Accused: Edward Shawn Dill denies smuggling 1167.7 grams of liquid cocaine worth $302k. *Photo by Coggie Gibbons
Accused: Edward Shawn Dill denies smuggling 1167.7 grams of liquid cocaine worth $302k. *Photo by Coggie Gibbons
A man accused of ­smuggling more than $300,000 of cocaine into Bermuda yesterday claimed he lied to police about being paid to traffic drugs.

Edward Shawn Dill, 40, told narcotics officers in a taped interview that he had been offered $5,000 to bring more than a kilogram of cocaine to the island from New York.

But yesterday he told the Supreme Court he made a false statement.

In a second interview played in court, he said: "I want every and anything said thus far struck from the record so I don't perjure myself or incriminate ­myself in a court of law.

Purity

"I wish the interview not to be admissible in a court of law."

When pressed on the false statements, Dill said: "I ­decline to answer that ­question."

He gave this response to several other questions during both interviews.

Dill, of Sunset Lane, ­Pembroke, denies charges of importing 1167.7 grams - 2lb 7oz - of cocaine paste with a purity of around 77 per cent on ­August 30 and possessing it with intent to supply. The prosecution has told the jury of eight women and four men that Dill smuggled the drugs to Bermuda in a locked Nike bag on a flight from New York.

The bag had his name on it and authorities saw him examine it on the luggage carousel without picking it up. Dill then reported his bag lost and was detained.

The cocaine paste was found in bottles of skin ­lotion and body lotion.

Vacation

In his first interview with investigators, Dill claimed he had gone to New York for a week's vacation to ­visit a childhood acquaintance, Jamal Wilkinson.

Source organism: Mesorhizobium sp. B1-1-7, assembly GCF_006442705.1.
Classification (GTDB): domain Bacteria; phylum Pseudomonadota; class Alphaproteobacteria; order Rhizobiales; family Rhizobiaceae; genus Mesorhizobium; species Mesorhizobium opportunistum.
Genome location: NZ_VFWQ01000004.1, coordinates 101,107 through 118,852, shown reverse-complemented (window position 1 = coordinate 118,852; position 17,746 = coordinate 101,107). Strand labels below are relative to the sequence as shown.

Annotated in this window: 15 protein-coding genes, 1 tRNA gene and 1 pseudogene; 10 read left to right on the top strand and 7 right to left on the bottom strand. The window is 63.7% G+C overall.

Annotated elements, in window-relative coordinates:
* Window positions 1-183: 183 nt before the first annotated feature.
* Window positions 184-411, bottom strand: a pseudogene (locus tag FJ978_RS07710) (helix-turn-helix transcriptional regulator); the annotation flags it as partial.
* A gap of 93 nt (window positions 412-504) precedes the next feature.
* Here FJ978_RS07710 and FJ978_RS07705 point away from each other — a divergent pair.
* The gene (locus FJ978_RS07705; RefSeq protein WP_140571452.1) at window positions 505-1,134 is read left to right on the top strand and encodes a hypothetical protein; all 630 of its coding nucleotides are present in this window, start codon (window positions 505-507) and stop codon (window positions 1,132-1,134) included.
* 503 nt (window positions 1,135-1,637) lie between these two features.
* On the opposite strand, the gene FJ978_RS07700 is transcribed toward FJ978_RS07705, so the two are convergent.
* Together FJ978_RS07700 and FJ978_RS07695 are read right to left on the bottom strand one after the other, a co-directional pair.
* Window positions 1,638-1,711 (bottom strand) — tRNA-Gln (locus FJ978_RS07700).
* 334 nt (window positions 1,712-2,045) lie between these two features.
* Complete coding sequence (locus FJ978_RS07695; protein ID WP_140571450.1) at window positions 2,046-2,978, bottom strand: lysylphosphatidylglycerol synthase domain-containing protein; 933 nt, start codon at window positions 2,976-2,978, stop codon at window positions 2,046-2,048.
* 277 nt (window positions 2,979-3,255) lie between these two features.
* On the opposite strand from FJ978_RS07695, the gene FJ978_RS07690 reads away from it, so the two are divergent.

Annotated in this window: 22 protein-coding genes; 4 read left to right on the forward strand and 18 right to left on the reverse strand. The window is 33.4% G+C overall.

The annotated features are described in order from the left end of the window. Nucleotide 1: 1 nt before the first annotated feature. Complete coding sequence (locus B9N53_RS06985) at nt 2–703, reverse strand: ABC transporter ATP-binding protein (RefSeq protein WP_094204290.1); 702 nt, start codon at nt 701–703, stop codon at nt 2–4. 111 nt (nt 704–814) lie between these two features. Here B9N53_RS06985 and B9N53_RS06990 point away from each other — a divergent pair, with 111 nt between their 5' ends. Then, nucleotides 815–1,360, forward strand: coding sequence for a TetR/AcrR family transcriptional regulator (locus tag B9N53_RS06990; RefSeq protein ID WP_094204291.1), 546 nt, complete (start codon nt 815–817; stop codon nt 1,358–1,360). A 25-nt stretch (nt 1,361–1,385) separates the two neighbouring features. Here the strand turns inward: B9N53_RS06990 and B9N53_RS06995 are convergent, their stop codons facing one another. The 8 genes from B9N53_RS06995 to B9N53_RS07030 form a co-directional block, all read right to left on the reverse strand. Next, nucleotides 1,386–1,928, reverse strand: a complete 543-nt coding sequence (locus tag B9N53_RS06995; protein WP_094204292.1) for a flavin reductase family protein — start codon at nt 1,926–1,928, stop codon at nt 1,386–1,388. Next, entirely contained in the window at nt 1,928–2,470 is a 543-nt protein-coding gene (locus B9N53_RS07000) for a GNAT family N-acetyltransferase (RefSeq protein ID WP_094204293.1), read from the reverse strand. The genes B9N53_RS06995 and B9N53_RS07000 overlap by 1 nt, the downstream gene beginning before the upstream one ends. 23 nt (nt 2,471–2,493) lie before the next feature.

He admits he took the bag with him but without a lock or name tag.

Dill claims that while in New York, he received phone calls about the bag from an unknown Bermudian calling himself ­"Biggy". The call was to identify the lock and a mark on the bag.

A "Bigs" was said in ­evidence to be the nickname of a Jermaine ­Butterfield.

Dill claimed he was being set up, saying: "Somebody put something in my bag. Contraband."

He said the lock was to identify the bag to a contact locally as the one with drugs in it. Dill admitted that he started to unzip the bag on the carousel but stopped when he thought something was "not right".

He added: "I had a ­conversation somewhere that indicated a mark or lock would be put on my bag. I didn't know what to do when I saw the lock. My heart skipped a beat."

He told investigators the bag was never meant to ­enter the baggage hall.

Dill said: "That was what I took from the conversation, that it was supposed to be taken from somewhere outside."

He then claimed he ­received another phone call the night before he was due to leave the U.S.

Dill said: "I told him I ­didn't want to go ahead. I didn't want anything to do with it."

He claims the unknown caller said it was a serious business but there was nothing to worry about.

In cross-examination by defence counsel Marc Daniels, the main investigator in the case admitted telling Dill that he suspected "Biggy" had set someone up in another case.

DC Shannon Swan quoted Mr. Dill as saying: "I'm just a small fish in a big pond in this game.

"If you want the big fish just fingerprint the bottles in my bag and you'll find who that man is."

The case continues in front of Puisne Judge Carlisle Greaves with Mr. Dill beginning his

evidence. Deputy DPP Michael McColm is

prosecuting.